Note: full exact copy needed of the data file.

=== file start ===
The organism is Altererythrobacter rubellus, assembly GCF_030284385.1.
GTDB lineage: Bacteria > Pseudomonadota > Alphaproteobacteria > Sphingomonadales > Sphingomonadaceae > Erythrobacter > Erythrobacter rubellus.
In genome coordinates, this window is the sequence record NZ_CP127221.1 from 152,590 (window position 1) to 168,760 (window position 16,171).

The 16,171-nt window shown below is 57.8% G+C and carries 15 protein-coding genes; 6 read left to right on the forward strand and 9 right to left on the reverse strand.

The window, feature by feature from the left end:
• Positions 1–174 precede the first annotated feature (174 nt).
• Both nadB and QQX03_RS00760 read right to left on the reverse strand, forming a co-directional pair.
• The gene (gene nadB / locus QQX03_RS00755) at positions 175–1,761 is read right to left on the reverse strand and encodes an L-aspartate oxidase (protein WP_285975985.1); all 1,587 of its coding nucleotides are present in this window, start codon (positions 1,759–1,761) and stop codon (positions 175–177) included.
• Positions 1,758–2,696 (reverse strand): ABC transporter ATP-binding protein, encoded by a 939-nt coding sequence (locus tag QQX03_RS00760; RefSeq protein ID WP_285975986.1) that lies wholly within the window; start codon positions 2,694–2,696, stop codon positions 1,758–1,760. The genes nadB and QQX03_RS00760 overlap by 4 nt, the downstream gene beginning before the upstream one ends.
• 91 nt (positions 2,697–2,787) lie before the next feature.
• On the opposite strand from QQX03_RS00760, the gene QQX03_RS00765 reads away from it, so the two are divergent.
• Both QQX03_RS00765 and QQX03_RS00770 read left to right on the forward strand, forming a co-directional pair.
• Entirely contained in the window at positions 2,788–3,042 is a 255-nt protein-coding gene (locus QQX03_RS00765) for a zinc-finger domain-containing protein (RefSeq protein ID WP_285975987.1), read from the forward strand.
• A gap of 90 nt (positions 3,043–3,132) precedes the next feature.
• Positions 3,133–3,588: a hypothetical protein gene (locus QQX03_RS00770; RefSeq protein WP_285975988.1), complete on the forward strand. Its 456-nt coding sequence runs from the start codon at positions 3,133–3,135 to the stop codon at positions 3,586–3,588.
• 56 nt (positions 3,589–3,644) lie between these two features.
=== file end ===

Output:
The organism is Altererythrobacter rubellus, assembly GCF_030284385.1.
GTDB lineage: Bacteria > Pseudomonadota > Alphaproteobacteria > Sphingomonadales > Sphingomonadaceae > Erythrobacter > Erythrobacter rubellus.
In genome coordinates, this window is the sequence record NZ_CP127221.1 from 152,590 (window position 1) to 168,760 (window position 16,171).

The 16,171-nt window shown below is 57.8% G+C and carries 15 protein-coding genes; 6 read left to right on the forward strand and 9 right to left on the reverse strand.

The window, feature by feature from the left end:
• Positions 1–174 precede the first annotated feature (174 nt).
• Both nadB and QQX03_RS00760 read right to left on the reverse strand, forming a co-directional pair.
• The gene (gene nadB / locus QQX03_RS00755) at positions 175–1,761 is read right to left on the reverse strand and encodes an L-aspartate oxidase (protein WP_285975985.1); all 1,587 of its coding nucleotides are present in this window, start codon (positions 1,759–1,761) and stop codon (positions 175–177) included.
• Positions 1,758–2,696 (reverse strand): ABC transporter ATP-binding protein, encoded by a 939-nt coding sequence (locus tag QQX03_RS00760; RefSeq protein ID WP_285975986.1) that lies wholly within the window; start codon positions 2,694–2,696, stop codon positions 1,758–1,760. The genes nadB and QQX03_RS00760 overlap by 4 nt, the downstream gene beginning before the upstream one ends.
• 91 nt (positions 2,697–2,787) lie before the next feature.
• On the opposite strand from QQX03_RS00760, the gene QQX03_RS00765 reads away from it, so the two are divergent.
• Both QQX03_RS00765 and QQX03_RS00770 read left to right on the forward strand, forming a co-directional pair.
• Entirely contained in the window at positions 2,788–3,042 is a 255-nt protein-coding gene (locus QQX03_RS00765) for a zinc-finger domain-containing protein (RefSeq protein ID WP_285975987.1), read from the forward strand.
• A gap of 90 nt (positions 3,043–3,132) precedes the next feature.
• Positions 3,133–3,588: a hypothetical protein gene (locus QQX03_RS00770; RefSeq protein WP_285975988.1), complete on the forward strand. Its 456-nt coding sequence runs from the start codon at positions 3,133–3,135 to the stop codon at positions 3,586–3,588.
• 56 nt (positions 3,589–3,644) lie between these two features.